Game Assets Lifecycle Management

June 5 2012

Game Assets Management (GLM) was an incubation project at DevDiv. The goal of ALM is to extend Visual Studio’s digital asset tools to all roles involved in managing and integrating digital assets into the Application Life-cycle.

GLM UI - Artist Workbench GLM UI - Visual Studio

Target Audience And Scenarios

There are four roles involved in the process:

Problems occur because artists do not organize assets like developers organize code. They are sloppy with naming conventions; forget to use version control; make mistakes when manually exporting their work; report done verbally or wait to be reminded to do it by producer; lost art due to re-imaging machine or leaving company.

DevDiv Worflow

The scenarios I worked to streamline covered asset organization; task creation, scheduling and assignment; asset creation and approval; and solving bugs.

GLM Storyboard Screenshot

The Process

GLM was a research-heave project. From early planning phase, we regularly validated our ideas with artists, developers and project leaders who work with art assets at game shops. All the final features had been repeatedly confirmed by participants to be highly desirable.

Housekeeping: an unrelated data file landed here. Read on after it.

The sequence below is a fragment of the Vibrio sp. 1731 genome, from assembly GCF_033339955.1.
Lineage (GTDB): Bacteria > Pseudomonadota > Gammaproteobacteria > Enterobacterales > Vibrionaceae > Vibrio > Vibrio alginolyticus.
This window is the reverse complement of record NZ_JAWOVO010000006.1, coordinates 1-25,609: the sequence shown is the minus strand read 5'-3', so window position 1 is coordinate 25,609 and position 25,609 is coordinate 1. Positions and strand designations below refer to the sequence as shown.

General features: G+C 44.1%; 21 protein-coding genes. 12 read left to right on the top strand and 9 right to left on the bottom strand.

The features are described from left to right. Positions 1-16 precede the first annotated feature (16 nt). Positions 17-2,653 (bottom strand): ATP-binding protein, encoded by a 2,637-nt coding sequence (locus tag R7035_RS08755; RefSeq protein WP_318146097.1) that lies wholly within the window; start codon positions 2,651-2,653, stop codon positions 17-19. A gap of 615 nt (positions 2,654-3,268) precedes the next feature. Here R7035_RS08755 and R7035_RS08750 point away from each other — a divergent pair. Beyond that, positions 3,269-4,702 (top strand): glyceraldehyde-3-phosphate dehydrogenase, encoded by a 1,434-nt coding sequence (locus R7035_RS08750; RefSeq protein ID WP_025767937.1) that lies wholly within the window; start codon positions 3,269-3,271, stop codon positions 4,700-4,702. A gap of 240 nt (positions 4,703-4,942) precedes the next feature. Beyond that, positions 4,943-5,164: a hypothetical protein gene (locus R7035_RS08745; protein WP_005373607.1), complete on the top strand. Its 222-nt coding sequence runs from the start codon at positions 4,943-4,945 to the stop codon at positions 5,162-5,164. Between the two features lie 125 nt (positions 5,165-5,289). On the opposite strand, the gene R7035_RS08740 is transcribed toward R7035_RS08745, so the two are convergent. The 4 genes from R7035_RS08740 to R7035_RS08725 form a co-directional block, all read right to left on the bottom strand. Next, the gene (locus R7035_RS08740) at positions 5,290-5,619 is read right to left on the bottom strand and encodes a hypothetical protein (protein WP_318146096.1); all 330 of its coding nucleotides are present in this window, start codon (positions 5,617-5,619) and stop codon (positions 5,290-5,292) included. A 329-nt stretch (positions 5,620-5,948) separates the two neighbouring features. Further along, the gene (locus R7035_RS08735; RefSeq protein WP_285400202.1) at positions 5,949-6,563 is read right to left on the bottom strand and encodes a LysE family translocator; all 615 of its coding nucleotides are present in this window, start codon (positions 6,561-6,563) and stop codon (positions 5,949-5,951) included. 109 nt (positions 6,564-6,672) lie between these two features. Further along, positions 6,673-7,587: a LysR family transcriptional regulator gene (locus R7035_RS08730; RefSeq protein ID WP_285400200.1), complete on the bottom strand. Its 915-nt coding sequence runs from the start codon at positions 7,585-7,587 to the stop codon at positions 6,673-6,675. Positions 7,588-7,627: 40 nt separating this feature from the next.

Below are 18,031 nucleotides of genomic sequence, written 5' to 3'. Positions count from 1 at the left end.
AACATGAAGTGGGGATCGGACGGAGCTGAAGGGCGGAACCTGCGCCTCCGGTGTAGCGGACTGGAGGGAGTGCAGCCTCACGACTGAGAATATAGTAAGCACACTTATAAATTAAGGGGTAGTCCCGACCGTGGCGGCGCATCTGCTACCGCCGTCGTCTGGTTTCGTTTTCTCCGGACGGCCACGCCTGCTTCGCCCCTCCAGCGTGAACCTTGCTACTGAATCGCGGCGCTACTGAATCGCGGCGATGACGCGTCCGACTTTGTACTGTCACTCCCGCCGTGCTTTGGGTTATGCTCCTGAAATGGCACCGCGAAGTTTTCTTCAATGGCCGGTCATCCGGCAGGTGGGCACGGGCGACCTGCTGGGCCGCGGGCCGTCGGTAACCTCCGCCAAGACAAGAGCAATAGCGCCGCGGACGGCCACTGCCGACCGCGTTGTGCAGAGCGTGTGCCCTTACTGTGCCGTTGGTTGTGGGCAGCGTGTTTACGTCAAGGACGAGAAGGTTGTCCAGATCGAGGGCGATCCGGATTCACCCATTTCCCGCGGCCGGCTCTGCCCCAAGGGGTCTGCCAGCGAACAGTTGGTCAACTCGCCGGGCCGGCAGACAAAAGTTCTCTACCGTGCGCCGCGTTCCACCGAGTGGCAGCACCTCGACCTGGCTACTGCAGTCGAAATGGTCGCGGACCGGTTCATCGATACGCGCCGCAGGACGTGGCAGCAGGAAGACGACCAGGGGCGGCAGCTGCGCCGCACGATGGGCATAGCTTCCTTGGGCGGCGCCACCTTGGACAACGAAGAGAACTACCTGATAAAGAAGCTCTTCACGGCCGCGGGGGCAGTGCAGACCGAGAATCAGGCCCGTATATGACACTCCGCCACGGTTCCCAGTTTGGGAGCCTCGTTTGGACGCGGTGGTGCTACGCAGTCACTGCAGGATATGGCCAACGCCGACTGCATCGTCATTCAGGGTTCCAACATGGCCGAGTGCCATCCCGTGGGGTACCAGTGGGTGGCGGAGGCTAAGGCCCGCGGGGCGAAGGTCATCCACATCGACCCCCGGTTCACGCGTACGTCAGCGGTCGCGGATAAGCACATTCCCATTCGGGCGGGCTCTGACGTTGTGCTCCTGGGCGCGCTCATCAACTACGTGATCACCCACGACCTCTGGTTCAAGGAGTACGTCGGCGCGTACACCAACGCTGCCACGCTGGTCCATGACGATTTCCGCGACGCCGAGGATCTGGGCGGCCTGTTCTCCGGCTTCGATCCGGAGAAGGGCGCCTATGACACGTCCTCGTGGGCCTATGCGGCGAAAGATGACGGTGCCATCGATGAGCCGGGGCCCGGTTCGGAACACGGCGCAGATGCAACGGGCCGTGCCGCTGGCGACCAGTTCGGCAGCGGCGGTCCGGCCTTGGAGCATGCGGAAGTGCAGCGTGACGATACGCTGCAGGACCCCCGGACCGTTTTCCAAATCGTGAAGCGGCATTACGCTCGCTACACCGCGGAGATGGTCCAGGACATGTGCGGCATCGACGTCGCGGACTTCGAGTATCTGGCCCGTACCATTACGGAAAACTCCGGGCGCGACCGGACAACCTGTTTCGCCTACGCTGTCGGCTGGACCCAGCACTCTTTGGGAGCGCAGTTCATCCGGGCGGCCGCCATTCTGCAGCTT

The GLM system placed the burden of reinforcing naming convention, format and other technical requirements on the system instead of the artists. To ensure that the rules and pipelines are properly programmed and provided to the artist, I prototyped a collection of tools. For example, a image diffing tool and a visual regular expression editor for the art director to define naming conventions:

GLM Regular Expression Editor

A proof-of-concept prototype was built by the engineering team. I wrote part of the UI with them. It was one of my best memories from DevDiv: developers and I sit back to back. We implemented something, felt it, had doubts, turned around and raised questions, fixed designs on the spot. It was a rare luxury.

user experience developer tool prototype JavaScript C#